"Proposals include a large inflatable rugby ball, that could sit in the Chalice sculpture."

Regrettably the news report did not provide an image of this, so I have produced my own artist's impression.

Sometimes I wonder if Neil Dawson ever gets a bit tired of this shit.

Friday, September 18, 2009

"This art is a terrible business."*

It's been a dry spell in the blogging life: while twittering like a maniac, and scribbling away offline, I've been on the blogging wagon for the past month. Last night, however, the clouds burst and the rains came, and here we are again this morning. Kia ora and hello.

With season two of Mad Men now a distant memory, there is now officially nothing to watch on New Zealand TV if you're not keen on:
a. sexy vampires;
b. forensic pathology;
c. other people's home renovation disasters;
d. Hamish McKay (not the art dealer, the other one) being subjected to yet another personal indignity on Pulp Sport.

There is, however, always Coronation Street, a guilty pleasure for a couple of decades now. I represent the third generation of women in my family to be obsessed with it. The baby hasn't shown any interest yet, but give her time, give her time.

Yesterday evening in a disgraceful example of life imitating art the big guy and I were eating dinner in front of the TV. We had just settled down in front of Coro with a plate of kedgeree (a dinner choice prompted by various nostalgic and plaintive tweets about one of the things I miss most about living in Wellington, along with the Northland Panels and Moore Wilsons: Kelda's kedgeree at Nikau), when I happened to mention to the big guy that I was sick of looking at the horrible 'art' in Gail Platt's house -- a framed poster of a flower-bedecked doorway in the Algarve by an anonymous watercolourist, which has hung in the Platts' lounge behind various scenes of mayhem over the past decade including attempted murders, divorces, teenage pregnancies, juvenile deliquencies and the greatest horror of all, Gail simply being herself -- and I expressed a fervent wish that the set dressers would change it.

No sooner had I said this than a major new storyline began to unfold, involving, for perhaps the first time in recorded history, art on Coronation Street. (Thus neatly combining two of my greatest interest areas and strongest specialty subjects, and prompting this post.) Here's the set up. Having recently swapped houses, a source of teeth-gnashing female interpersonal tension and consequent escapades of one-upmanship that lasted several months, Claire Peacock finds a painting rolled up in the attic of what until very recently was for many years the appalling Kevin and Surly Webster's dreary residence.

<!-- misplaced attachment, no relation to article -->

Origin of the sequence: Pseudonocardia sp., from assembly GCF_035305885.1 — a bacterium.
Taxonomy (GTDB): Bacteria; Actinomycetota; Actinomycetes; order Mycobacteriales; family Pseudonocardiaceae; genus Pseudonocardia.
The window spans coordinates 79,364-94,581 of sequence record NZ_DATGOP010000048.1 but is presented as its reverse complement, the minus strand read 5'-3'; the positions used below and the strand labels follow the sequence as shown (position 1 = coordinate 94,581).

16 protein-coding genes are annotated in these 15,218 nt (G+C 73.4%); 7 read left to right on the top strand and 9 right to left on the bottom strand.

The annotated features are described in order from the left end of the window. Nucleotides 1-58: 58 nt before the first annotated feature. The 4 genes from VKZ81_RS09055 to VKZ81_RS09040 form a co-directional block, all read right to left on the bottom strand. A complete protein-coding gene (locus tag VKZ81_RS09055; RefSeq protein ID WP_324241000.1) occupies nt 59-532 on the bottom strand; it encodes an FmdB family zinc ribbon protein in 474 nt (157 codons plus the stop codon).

In a frenzy of excitement she takes it to her drippy husband, the butcher Ashley, and unrolls the canvas.

'Ha ha!' he says. 'Did the kids do that?' Thus confirming his suitability for his chosen vocation of chopping up bits of offal rather than a career as an art critic, interesting plot device though it could be.

But hang on, those matchstalk men look familiar...

Could it be ... could it be ... a real Lowry? One of these? A previously undiscovered work of art by that other great cultural chronicler of fictional working class life oop there in the bleak North? But that would be worth a fortune! And involve endless dramas over its authenticity, provenance, and ownership that would keep a troop of actors in work for months sorting it all out, wouldn't it? Eeeee, but that were a champion idea for a story, Deidre.

Can't wait for next Tuesday.

*One of the more memorable quotations of the rather peculiar L.S. Lowry, who would himself have made a good guest appearance on Coro Street, given his habits of being economical with the truth, painting secret erotic works, and keeping a suitcase by the front door so that if someone he didn't fancy talking to called round, he would be able to make a quick exit by pretending he was just off to the station.